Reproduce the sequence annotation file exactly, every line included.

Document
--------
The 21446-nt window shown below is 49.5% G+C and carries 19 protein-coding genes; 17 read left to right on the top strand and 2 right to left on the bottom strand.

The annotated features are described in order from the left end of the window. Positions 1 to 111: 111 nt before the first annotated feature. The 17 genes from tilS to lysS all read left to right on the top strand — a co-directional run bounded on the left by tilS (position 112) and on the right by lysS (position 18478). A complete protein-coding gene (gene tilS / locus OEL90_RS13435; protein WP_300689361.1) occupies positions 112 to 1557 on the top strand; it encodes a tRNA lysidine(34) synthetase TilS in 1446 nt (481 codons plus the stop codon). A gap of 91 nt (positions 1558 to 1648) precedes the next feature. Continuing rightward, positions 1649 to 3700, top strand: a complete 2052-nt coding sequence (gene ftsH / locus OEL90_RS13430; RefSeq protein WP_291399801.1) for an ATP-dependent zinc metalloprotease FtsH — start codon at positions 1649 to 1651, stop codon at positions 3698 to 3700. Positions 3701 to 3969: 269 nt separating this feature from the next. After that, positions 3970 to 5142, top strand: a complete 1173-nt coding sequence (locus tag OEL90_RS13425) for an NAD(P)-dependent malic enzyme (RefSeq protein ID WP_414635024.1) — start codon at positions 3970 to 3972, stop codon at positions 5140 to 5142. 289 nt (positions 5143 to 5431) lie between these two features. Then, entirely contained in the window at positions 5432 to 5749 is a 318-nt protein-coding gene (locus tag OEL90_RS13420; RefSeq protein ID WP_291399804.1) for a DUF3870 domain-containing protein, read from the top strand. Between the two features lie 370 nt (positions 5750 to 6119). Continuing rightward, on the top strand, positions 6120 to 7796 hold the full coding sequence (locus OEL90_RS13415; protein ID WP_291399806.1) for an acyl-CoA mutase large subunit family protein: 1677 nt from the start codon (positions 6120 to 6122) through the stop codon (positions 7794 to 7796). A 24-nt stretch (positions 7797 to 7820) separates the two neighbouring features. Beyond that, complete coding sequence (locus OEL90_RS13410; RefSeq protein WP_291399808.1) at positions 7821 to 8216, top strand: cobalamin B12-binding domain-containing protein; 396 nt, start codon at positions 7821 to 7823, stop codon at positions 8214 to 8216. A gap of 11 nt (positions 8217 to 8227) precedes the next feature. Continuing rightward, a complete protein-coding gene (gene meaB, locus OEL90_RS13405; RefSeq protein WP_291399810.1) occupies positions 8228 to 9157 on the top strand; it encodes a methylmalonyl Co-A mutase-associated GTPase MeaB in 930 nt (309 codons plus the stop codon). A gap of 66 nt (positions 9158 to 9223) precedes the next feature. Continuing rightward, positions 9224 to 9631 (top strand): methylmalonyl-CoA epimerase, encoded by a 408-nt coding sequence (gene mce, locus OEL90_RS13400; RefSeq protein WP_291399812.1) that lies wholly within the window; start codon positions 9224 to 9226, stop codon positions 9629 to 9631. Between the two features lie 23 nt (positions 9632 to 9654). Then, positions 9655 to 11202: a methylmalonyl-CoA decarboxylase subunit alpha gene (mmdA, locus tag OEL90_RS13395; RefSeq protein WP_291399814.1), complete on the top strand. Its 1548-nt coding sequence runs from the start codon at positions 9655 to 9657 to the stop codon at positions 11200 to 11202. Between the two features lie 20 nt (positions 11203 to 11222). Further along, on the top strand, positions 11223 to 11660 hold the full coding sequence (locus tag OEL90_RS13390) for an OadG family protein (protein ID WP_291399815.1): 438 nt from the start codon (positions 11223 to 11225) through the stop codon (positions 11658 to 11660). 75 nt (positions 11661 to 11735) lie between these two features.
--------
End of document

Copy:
The 21446-nt window shown below is 49.5% G+C and carries 19 protein-coding genes; 17 read left to right on the top strand and 2 right to left on the bottom strand.

The annotated features are described in order from the left end of the window. Positions 1 to 111: 111 nt before the first annotated feature. The 17 genes from tilS to lysS all read left to right on the top strand — a co-directional run bounded on the left by tilS (position 112) and on the right by lysS (position 18478). A complete protein-coding gene (gene tilS / locus OEL90_RS13435; protein WP_300689361.1) occupies positions 112 to 1557 on the top strand; it encodes a tRNA lysidine(34) synthetase TilS in 1446 nt (481 codons plus the stop codon). A gap of 91 nt (positions 1558 to 1648) precedes the next feature. Continuing rightward, positions 1649 to 3700, top strand: a complete 2052-nt coding sequence (gene ftsH / locus OEL90_RS13430; RefSeq protein WP_291399801.1) for an ATP-dependent zinc metalloprotease FtsH — start codon at positions 1649 to 1651, stop codon at positions 3698 to 3700. Positions 3701 to 3969: 269 nt separating this feature from the next. After that, positions 3970 to 5142, top strand: a complete 1173-nt coding sequence (locus tag OEL90_RS13425) for an NAD(P)-dependent malic enzyme (RefSeq protein ID WP_414635024.1) — start codon at positions 3970 to 3972, stop codon at positions 5140 to 5142. 289 nt (positions 5143 to 5431) lie between these two features. Then, entirely contained in the window at positions 5432 to 5749 is a 318-nt protein-coding gene (locus tag OEL90_RS13420; RefSeq protein ID WP_291399804.1) for a DUF3870 domain-containing protein, read from the top strand. Between the two features lie 370 nt (positions 5750 to 6119). Continuing rightward, on the top strand, positions 6120 to 7796 hold the full coding sequence (locus OEL90_RS13415; protein ID WP_291399806.1) for an acyl-CoA mutase large subunit family protein: 1677 nt from the start codon (positions 6120 to 6122) through the stop codon (positions 7794 to 7796). A 24-nt stretch (positions 7797 to 7820) separates the two neighbouring features. Beyond that, complete coding sequence (locus OEL90_RS13410; RefSeq protein WP_291399808.1) at positions 7821 to 8216, top strand: cobalamin B12-binding domain-containing protein; 396 nt, start codon at positions 7821 to 7823, stop codon at positions 8214 to 8216. A gap of 11 nt (positions 8217 to 8227) precedes the next feature. Continuing rightward, a complete protein-coding gene (gene meaB, locus OEL90_RS13405; RefSeq protein WP_291399810.1) occupies positions 8228 to 9157 on the top strand; it encodes a methylmalonyl Co-A mutase-associated GTPase MeaB in 930 nt (309 codons plus the stop codon). A gap of 66 nt (positions 9158 to 9223) precedes the next feature. Continuing rightward, positions 9224 to 9631 (top strand): methylmalonyl-CoA epimerase, encoded by a 408-nt coding sequence (gene mce, locus OEL90_RS13400; RefSeq protein WP_291399812.1) that lies wholly within the window; start codon positions 9224 to 9226, stop codon positions 9629 to 9631. Between the two features lie 23 nt (positions 9632 to 9654). Then, positions 9655 to 11202: a methylmalonyl-CoA decarboxylase subunit alpha gene (mmdA, locus tag OEL90_RS13395; RefSeq protein WP_291399814.1), complete on the top strand. Its 1548-nt coding sequence runs from the start codon at positions 9655 to 9657 to the stop codon at positions 11200 to 11202. Between the two features lie 20 nt (positions 11203 to 11222). Further along, on the top strand, positions 11223 to 11660 hold the full coding sequence (locus tag OEL90_RS13390) for an OadG family protein (protein ID WP_291399815.1): 438 nt from the start codon (positions 11223 to 11225) through the stop codon (positions 11658 to 11660). 75 nt (positions 11661 to 11735) lie between these two features.